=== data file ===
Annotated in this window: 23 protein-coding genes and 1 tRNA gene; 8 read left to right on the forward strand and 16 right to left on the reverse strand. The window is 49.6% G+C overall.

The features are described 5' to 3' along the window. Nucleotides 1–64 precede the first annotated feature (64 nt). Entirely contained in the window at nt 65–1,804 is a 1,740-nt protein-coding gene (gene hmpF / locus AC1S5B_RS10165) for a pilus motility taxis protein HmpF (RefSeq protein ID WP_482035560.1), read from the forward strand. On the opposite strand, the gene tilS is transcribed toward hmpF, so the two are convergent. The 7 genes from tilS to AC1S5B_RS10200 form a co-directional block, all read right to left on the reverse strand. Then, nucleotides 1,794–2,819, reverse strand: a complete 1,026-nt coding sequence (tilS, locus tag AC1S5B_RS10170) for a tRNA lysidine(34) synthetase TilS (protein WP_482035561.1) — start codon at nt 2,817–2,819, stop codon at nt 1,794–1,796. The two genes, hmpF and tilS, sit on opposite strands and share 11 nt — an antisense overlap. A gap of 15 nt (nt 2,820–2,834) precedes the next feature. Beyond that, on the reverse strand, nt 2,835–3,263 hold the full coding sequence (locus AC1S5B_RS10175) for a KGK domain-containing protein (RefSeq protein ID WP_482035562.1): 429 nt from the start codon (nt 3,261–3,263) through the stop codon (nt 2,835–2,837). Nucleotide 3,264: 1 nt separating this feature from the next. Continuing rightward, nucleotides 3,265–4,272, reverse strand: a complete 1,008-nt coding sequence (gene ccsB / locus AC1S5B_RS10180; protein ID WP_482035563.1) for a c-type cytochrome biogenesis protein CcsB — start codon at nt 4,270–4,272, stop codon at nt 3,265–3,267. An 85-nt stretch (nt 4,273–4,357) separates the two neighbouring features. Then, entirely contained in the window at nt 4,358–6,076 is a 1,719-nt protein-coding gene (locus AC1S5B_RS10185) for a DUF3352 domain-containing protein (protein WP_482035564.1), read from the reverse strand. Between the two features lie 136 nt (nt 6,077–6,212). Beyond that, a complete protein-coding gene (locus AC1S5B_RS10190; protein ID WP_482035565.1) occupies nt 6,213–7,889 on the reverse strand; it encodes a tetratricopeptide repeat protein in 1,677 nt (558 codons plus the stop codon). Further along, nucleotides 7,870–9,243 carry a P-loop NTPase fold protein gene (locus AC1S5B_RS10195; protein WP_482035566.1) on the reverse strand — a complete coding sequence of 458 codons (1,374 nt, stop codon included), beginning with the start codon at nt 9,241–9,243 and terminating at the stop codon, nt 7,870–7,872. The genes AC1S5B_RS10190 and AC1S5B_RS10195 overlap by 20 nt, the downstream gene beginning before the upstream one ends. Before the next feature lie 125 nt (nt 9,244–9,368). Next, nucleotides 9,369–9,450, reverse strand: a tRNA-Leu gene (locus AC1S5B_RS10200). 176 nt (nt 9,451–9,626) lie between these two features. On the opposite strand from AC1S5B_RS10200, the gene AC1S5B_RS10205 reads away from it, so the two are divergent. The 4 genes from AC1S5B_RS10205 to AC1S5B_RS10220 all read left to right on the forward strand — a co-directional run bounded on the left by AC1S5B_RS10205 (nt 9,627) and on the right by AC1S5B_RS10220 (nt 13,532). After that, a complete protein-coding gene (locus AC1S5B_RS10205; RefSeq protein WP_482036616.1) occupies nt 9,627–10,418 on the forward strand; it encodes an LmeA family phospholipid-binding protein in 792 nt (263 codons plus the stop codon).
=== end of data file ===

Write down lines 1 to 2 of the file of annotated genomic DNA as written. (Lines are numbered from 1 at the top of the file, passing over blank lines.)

Annotated in this window: 23 protein-coding genes and 1 tRNA gene; 8 read left to right on the forward strand and 16 right to left on the reverse strand. The window is 49.6% G+C overall.

The features are described 5' to 3' along the window. Nucleotides 1–64 precede the first annotated feature (64 nt). Entirely contained in the window at nt 65–1,804 is a 1,740-nt protein-coding gene (gene hmpF / locus AC1S5B_RS10165) for a pilus motility taxis protein HmpF (RefSeq protein ID WP_482035560.1), read from the forward strand. On the opposite strand, the gene tilS is transcribed toward hmpF, so the two are convergent. The 7 genes from tilS to AC1S5B_RS10200 form a co-directional block, all read right to left on the reverse strand. Then, nucleotides 1,794–2,819, reverse strand: a complete 1,026-nt coding sequence (tilS, locus tag AC1S5B_RS10170) for a tRNA lysidine(34) synthetase TilS (protein WP_482035561.1) — start codon at nt 2,817–2,819, stop codon at nt 1,794–1,796. The two genes, hmpF and tilS, sit on opposite strands and share 11 nt — an antisense overlap. A gap of 15 nt (nt 2,820–2,834) precedes the next feature. Beyond that, on the reverse strand, nt 2,835–3,263 hold the full coding sequence (locus AC1S5B_RS10175) for a KGK domain-containing protein (RefSeq protein ID WP_482035562.1): 429 nt from the start codon (nt 3,261–3,263) through the stop codon (nt 2,835–2,837). Nucleotide 3,264: 1 nt separating this feature from the next. Continuing rightward, nucleotides 3,265–4,272, reverse strand: a complete 1,008-nt coding sequence (gene ccsB / locus AC1S5B_RS10180; protein ID WP_482035563.1) for a c-type cytochrome biogenesis protein CcsB — start codon at nt 4,270–4,272, stop codon at nt 3,265–3,267. An 85-nt stretch (nt 4,273–4,357) separates the two neighbouring features. Then, entirely contained in the window at nt 4,358–6,076 is a 1,719-nt protein-coding gene (locus AC1S5B_RS10185) for a DUF3352 domain-containing protein (protein WP_482035564.1), read from the reverse strand. Between the two features lie 136 nt (nt 6,077–6,212). Beyond that, a complete protein-coding gene (locus AC1S5B_RS10190; protein ID WP_482035565.1) occupies nt 6,213–7,889 on the reverse strand; it encodes a tetratricopeptide repeat protein in 1,677 nt (558 codons plus the stop codon). Further along, nucleotides 7,870–9,243 carry a P-loop NTPase fold protein gene (locus AC1S5B_RS10195; protein WP_482035566.1) on the reverse strand — a complete coding sequence of 458 codons (1,374 nt, stop codon included), beginning with the start codon at nt 9,241–9,243 and terminating at the stop codon, nt 7,870–7,872. The genes AC1S5B_RS10190 and AC1S5B_RS10195 overlap by 20 nt, the downstream gene beginning before the upstream one ends. Before the next feature lie 125 nt (nt 9,244–9,368). Next, nucleotides 9,369–9,450, reverse strand: a tRNA-Leu gene (locus AC1S5B_RS10200). 176 nt (nt 9,451–9,626) lie between these two features. On the opposite strand from AC1S5B_RS10200, the gene AC1S5B_RS10205 reads away from it, so the two are divergent. The 4 genes from AC1S5B_RS10205 to AC1S5B_RS10220 all read left to right on the forward strand — a co-directional run bounded on the left by AC1S5B_RS10205 (nt 9,627) and on the right by AC1S5B_RS10220 (nt 13,532). After that, a complete protein-coding gene (locus AC1S5B_RS10205; RefSeq protein WP_482036616.1) occupies nt 9,627–10,418 on the forward strand; it encodes an LmeA family phospholipid-binding protein in 792 nt (263 codons plus the stop codon).